Fraser Nelson

The Lib Dems are getting desperate (but it didn’t have to be this way)

The Lib Dems are getting desperate (but it didn't have to be this way)
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I do feel sorry for Danny Alexander. He’ll have been worked off his feet for the Budget due next week but his party then dispatches him to butter up a would-be donor – or, in this case, an undercover reporter from the Daily Telegraph. Not that he said anything incriminating, but the idea of him being sent to press the flesh of a donor who had delivered just £7,650 reflects their panic. (The Tories charge £50k to meet a quad member.) It doesn't show that the party is corrupt, just that it's desperate, as you might expect from its poll rating (above). I look at this desperation in my Daily Telegraph column today.

Power has brought the Lib Dems cash: it raised £8.2m last year, twice as much as it raised the year before the last election. But it’s a poor substitute for popularity, momentum and an agenda. Some 13pc of Brits think the moon landings were faked, but 7pc want to vote LibDem. They have lost almost two thousand councillors and two-thirds of their popular support. It didn’t have to be this way: the experience of the German Greens and the Scottish LibDems shows that if the junior coalition partner actually runs entire departments they can contest an election on a platform of leadership and competence. But if you put your MPs in a blender with those of the other party, you can't line up credible achievements. It’s the way Clegg did coalition that was the problem, not the fact that he did do it.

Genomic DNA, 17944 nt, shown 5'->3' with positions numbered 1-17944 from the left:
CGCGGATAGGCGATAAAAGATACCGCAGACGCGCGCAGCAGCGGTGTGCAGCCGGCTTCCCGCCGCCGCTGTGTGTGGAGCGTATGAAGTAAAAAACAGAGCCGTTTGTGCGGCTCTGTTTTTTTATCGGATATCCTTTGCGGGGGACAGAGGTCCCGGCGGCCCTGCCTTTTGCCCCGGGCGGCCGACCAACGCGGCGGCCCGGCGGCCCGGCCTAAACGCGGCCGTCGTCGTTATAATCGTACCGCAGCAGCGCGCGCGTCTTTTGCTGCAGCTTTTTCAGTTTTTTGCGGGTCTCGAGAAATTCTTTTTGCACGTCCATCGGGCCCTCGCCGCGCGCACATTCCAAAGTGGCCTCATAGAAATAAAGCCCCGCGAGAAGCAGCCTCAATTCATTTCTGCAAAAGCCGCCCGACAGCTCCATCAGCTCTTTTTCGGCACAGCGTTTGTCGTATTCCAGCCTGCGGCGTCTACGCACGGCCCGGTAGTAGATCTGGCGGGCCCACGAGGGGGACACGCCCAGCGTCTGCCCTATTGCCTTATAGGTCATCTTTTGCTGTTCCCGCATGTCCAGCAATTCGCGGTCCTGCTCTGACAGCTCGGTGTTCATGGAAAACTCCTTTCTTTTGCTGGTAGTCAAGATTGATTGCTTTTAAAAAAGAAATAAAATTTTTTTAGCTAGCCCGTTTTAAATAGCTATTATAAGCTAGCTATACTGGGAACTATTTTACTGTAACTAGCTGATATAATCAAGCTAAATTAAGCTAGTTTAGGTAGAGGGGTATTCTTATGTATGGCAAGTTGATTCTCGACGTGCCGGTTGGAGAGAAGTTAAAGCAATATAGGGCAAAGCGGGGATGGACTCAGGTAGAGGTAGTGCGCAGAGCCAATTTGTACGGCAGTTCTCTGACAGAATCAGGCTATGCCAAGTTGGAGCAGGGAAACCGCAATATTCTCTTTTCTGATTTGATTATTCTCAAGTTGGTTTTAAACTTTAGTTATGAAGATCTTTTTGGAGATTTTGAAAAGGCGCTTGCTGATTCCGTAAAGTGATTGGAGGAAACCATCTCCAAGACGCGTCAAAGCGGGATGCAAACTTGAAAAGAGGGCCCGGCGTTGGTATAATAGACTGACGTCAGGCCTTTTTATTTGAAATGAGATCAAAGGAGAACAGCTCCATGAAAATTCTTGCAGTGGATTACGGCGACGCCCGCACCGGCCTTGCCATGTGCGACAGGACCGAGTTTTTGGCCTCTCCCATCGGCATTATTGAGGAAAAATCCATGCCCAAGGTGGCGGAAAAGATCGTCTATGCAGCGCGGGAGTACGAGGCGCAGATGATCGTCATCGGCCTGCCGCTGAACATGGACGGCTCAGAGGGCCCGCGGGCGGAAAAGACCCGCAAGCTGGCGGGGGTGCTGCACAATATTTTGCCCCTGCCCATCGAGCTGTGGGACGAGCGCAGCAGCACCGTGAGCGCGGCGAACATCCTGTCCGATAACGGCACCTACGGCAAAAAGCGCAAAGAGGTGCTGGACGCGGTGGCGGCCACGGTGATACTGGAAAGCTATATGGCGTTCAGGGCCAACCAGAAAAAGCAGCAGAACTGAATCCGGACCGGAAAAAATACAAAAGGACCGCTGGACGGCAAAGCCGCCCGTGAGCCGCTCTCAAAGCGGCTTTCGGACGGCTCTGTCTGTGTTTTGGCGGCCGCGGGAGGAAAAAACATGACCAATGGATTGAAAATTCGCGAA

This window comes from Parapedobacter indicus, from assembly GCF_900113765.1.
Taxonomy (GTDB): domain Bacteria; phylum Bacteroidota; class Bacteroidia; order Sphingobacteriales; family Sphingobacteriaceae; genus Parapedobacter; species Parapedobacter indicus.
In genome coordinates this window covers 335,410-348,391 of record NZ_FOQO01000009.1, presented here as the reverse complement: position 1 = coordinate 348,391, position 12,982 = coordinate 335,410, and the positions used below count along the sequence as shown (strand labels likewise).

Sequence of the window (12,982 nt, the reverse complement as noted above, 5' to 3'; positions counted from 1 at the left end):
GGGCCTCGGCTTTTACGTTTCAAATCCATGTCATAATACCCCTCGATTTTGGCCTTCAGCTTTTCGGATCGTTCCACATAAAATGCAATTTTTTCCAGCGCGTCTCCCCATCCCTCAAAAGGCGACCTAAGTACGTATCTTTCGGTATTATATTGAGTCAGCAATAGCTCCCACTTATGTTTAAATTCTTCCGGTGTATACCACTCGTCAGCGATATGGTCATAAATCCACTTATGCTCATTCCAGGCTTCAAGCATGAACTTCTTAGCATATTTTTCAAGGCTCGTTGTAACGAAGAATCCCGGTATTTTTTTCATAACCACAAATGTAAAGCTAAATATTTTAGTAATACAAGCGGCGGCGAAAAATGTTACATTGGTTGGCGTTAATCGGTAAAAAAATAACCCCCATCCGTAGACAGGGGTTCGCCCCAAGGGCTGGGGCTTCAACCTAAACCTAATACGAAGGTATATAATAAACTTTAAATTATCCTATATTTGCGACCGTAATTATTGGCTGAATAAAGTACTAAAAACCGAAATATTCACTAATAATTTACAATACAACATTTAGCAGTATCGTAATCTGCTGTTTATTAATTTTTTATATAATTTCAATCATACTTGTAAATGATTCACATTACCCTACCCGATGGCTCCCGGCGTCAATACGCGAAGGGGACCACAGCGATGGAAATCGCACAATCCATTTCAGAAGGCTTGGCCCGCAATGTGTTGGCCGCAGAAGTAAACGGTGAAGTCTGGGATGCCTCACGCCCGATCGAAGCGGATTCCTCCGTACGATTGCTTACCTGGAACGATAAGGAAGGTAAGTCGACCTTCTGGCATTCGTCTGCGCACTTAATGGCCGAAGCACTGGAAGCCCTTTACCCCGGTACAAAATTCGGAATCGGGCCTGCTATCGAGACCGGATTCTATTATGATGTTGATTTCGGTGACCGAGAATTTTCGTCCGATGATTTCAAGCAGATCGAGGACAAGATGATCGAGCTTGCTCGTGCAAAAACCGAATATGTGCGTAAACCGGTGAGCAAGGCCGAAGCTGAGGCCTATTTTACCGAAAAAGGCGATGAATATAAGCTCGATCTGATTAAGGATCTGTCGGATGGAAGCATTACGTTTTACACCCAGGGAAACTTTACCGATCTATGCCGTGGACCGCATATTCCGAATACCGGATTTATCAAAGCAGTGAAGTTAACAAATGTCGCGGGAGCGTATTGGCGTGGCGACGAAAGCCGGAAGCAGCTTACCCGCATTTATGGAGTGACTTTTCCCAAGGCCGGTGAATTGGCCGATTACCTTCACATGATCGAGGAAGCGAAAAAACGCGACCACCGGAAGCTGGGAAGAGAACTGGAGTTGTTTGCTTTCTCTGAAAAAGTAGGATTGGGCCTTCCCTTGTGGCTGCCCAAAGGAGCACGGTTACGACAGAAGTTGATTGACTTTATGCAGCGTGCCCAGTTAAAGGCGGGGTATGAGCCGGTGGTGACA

Written byFraser Nelson

Fraser Nelson is the editor of The Spectator. He is also a columnist with The Daily Telegraph, a member of the advisory board of the Centre for Social Justice and the Centre for Policy Studies.

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